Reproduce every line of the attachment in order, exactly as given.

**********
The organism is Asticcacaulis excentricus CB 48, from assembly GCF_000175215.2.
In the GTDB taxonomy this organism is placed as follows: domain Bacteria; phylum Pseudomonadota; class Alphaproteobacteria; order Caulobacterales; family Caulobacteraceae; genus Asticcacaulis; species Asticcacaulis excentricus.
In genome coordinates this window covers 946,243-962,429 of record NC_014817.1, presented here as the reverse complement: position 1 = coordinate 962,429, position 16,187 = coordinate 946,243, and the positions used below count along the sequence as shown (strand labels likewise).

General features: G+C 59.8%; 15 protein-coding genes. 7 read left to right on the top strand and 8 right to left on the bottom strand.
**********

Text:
The organism is Asticcacaulis excentricus CB 48, from assembly GCF_000175215.2.
In the GTDB taxonomy this organism is placed as follows: domain Bacteria; phylum Pseudomonadota; class Alphaproteobacteria; order Caulobacterales; family Caulobacteraceae; genus Asticcacaulis; species Asticcacaulis excentricus.
In genome coordinates this window covers 946,243-962,429 of record NC_014817.1, presented here as the reverse complement: position 1 = coordinate 962,429, position 16,187 = coordinate 946,243, and the positions used below count along the sequence as shown (strand labels likewise).

General features: G+C 59.8%; 15 protein-coding genes. 7 read left to right on the top strand and 8 right to left on the bottom strand.